Paulin noted that SSMU is also hindered in its ability to freely advocate for students due to the Memorandum of Agreement (MoA) it has with McGill, which she told me favours McGill to the extent that it can easily shut down SSMU if it does anything deemed too controversial by the university.
“There [are] a lot of statements that can’t be put out because [SSMU] can get sued for it,” Paulin said. “So that's why there’s this sometimes silence from SSMU because they simply cannot publish something.”
Former SSMU president (2019-2020) Bryan Buraga also told me that the MoA is constructed in McGill’s favour. However, he believed the Board of Directors “folded too early” in overturning the Palestine Solidarity Policy and could have gone further to defend SSMU’s democratic processes.
“I’ve seen [SSMU’s] so-called corporate responsibilities used as an excuse to push aside student activism and advocacy,” Buraga said. “[T]here’s a really big leeway in which fiduciary duty can be applied and how far you can push the boundaries before you’re getting into the point where you're not acting in the best legal interests of the Students’ Society.”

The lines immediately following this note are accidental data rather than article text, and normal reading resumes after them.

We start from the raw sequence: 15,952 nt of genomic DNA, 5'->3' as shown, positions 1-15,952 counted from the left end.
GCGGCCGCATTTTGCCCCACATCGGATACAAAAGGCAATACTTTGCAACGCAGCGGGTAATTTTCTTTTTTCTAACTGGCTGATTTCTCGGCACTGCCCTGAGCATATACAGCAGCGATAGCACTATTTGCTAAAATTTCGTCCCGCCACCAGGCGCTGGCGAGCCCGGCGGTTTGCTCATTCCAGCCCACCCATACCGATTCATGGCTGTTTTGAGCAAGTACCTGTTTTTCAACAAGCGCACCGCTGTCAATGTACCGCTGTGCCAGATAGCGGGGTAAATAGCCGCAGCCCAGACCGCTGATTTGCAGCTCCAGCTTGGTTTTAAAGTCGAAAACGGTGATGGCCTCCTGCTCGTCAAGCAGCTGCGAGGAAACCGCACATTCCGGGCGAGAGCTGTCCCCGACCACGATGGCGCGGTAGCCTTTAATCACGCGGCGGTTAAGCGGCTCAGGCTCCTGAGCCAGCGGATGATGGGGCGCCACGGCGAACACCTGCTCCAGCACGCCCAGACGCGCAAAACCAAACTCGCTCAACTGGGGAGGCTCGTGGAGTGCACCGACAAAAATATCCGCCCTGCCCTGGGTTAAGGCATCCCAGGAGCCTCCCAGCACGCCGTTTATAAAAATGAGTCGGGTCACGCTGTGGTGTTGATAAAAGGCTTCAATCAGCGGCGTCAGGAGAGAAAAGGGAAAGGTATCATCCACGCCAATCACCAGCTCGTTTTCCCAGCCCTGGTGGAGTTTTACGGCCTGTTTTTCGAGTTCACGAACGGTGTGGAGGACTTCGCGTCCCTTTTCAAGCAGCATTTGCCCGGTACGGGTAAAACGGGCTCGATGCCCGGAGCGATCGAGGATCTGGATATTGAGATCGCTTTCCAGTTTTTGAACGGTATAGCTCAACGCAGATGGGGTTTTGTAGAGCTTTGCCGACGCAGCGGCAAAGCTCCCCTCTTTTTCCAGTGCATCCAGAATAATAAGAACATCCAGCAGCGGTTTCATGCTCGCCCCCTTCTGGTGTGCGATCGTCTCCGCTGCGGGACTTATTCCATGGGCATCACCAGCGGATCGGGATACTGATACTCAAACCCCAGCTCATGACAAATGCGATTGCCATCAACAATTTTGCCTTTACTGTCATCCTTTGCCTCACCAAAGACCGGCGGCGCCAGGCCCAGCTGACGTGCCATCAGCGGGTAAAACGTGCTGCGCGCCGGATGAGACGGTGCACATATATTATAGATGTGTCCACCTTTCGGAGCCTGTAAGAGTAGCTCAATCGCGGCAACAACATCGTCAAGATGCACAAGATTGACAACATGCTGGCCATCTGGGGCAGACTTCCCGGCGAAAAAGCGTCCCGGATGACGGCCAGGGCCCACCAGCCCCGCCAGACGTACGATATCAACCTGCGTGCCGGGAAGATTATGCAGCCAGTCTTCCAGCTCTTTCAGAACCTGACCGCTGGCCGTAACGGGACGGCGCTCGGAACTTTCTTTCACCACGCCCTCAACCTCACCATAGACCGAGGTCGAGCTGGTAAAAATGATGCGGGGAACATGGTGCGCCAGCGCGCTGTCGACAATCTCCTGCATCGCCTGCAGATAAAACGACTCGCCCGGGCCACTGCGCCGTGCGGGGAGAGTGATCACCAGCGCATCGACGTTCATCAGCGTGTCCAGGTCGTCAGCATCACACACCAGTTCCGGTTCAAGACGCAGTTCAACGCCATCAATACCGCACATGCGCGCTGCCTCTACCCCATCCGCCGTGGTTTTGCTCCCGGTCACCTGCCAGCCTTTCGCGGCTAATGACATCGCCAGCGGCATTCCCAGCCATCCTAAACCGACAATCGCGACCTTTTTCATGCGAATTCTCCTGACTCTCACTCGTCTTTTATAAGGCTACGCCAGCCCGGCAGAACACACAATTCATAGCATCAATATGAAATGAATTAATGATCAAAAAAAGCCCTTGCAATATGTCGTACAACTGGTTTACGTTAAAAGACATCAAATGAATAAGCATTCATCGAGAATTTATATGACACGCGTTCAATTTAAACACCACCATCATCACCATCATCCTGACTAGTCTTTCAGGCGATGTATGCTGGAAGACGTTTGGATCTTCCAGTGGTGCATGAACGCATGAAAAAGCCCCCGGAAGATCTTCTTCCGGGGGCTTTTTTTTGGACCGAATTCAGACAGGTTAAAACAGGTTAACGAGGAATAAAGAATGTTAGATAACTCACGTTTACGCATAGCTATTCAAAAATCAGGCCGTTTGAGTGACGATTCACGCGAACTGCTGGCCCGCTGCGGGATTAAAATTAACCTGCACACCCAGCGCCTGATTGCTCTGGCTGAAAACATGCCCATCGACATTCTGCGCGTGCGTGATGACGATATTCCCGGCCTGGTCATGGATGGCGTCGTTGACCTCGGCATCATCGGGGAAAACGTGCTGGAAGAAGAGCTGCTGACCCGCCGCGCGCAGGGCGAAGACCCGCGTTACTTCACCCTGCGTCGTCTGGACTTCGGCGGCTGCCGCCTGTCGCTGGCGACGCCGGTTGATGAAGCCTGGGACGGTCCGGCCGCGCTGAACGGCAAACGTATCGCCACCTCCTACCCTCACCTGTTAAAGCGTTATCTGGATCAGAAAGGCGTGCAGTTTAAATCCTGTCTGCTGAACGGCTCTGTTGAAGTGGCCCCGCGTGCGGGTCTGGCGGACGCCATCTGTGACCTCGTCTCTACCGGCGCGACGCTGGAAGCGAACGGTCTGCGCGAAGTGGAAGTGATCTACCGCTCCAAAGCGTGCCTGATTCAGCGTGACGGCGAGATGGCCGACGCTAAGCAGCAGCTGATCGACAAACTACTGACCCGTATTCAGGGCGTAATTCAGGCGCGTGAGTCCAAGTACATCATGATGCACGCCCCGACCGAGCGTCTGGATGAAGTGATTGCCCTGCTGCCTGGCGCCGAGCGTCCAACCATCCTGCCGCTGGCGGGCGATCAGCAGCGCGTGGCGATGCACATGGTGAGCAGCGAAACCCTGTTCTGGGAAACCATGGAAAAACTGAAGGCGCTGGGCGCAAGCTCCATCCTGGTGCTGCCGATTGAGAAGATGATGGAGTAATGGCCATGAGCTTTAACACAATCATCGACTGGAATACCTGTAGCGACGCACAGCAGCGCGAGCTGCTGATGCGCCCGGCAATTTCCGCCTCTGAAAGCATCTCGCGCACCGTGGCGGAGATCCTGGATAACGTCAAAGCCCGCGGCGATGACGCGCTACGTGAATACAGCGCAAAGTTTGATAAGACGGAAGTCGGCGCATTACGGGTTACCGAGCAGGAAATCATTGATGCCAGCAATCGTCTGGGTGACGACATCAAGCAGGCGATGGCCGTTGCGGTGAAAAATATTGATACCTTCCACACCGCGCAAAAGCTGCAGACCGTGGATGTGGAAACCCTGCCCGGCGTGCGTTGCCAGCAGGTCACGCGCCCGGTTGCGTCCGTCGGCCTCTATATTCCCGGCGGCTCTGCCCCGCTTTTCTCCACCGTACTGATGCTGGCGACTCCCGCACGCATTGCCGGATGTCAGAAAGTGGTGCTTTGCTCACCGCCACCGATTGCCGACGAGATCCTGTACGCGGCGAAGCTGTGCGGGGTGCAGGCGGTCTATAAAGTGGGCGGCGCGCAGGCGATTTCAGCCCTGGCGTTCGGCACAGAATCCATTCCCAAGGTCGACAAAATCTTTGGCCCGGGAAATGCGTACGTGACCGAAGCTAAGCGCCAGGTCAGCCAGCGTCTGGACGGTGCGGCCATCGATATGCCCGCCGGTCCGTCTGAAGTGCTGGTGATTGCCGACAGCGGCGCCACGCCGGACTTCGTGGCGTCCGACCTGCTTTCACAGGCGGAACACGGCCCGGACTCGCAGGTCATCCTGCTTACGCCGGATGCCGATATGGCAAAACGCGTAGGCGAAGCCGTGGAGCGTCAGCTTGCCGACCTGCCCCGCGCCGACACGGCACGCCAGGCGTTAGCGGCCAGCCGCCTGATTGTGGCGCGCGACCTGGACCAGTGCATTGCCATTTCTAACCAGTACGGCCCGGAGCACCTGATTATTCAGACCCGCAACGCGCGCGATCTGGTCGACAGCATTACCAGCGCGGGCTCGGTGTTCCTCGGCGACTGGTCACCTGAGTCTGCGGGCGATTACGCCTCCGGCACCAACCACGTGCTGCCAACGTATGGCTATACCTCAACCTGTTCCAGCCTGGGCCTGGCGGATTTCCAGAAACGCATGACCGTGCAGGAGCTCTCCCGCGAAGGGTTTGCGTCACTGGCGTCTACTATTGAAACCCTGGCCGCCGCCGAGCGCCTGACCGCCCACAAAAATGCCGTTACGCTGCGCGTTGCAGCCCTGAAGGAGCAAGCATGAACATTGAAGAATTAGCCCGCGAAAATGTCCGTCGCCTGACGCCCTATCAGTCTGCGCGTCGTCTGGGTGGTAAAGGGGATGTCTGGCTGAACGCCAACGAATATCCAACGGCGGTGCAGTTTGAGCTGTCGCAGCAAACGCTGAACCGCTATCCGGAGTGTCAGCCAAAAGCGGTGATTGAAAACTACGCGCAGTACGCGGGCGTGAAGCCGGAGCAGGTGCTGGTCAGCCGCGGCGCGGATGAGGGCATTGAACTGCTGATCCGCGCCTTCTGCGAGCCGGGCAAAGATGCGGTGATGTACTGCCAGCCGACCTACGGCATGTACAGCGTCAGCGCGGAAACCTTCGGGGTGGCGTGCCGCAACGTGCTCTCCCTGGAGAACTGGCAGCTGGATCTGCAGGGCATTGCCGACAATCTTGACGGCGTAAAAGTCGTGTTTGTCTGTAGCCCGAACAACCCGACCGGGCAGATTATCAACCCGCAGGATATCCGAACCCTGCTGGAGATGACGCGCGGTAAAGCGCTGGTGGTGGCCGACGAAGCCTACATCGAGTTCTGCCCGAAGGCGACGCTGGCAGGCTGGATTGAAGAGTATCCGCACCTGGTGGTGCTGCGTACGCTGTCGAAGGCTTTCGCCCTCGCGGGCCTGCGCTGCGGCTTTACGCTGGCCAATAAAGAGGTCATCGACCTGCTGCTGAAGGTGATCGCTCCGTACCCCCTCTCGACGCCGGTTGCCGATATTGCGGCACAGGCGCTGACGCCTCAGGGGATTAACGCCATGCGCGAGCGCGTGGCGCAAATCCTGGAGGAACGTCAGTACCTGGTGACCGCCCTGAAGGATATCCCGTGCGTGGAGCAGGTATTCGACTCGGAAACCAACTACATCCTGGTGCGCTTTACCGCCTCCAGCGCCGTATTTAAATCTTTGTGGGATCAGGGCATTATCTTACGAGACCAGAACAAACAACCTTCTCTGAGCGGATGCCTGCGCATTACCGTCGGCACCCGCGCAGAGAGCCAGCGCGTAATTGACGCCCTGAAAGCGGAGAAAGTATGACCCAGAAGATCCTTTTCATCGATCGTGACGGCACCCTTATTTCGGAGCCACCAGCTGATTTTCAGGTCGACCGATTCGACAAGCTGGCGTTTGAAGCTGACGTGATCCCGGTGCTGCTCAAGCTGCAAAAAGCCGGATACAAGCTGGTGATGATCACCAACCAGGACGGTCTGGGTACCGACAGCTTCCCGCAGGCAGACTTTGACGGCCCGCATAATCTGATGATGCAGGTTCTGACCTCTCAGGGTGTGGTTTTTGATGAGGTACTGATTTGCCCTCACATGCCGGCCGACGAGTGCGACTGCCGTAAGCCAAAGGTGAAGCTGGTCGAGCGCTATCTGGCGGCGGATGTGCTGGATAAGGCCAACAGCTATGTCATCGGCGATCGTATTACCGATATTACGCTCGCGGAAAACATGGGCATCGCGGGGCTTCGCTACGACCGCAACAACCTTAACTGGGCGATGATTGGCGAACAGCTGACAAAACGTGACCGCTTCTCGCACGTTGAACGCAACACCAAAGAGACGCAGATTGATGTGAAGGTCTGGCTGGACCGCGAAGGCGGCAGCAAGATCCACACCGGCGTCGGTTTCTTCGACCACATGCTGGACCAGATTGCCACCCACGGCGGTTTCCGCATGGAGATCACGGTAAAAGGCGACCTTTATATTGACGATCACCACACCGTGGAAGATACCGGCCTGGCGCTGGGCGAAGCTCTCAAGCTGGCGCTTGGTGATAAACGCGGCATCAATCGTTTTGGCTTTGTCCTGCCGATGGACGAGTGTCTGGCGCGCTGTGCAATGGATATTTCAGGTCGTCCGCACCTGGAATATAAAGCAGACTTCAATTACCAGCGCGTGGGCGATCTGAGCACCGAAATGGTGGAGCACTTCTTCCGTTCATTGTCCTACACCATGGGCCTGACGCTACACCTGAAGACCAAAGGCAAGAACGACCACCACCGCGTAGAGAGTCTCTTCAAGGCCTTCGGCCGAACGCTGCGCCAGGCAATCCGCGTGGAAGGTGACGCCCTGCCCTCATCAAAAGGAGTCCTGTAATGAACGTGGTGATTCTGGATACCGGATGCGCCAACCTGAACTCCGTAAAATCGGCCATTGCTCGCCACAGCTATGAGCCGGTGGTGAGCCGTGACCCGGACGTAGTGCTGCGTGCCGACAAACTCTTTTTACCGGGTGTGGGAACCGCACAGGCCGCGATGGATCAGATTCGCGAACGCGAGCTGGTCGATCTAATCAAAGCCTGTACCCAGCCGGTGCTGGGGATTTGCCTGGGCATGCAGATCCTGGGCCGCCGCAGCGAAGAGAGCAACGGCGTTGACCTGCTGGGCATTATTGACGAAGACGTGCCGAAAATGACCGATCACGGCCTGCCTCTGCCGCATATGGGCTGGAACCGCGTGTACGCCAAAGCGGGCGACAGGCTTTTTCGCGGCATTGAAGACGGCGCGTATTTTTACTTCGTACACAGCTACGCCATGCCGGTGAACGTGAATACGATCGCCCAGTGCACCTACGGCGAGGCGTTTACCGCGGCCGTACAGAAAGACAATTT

Many of the people I spoke to, including students and former SSMU executives, had conflicting ideas about what changes SSMU should or shouldn't make so that it can best address students’ needs.
Paulin believes that SSMU should move away from advocacy, get rid of the political VP External position, and focus instead on supporting clubs and services. She told me that SSMU’s practice of trying to be a “porte-parole” (spokesperson) for students often alienated the wider student body and contributed to “tension” between the student union and McGill.
“You can [engage in activism] on your own, you can find political parties within Montreal, but that should not be the student organization’s job, because it takes away from what I think is the true purpose of SSMU, which is having space for students and being able to support clubs and services,” Paulin added. “Who cares about what six students have to say? SSMU will not represent every single student. So it should not try to.”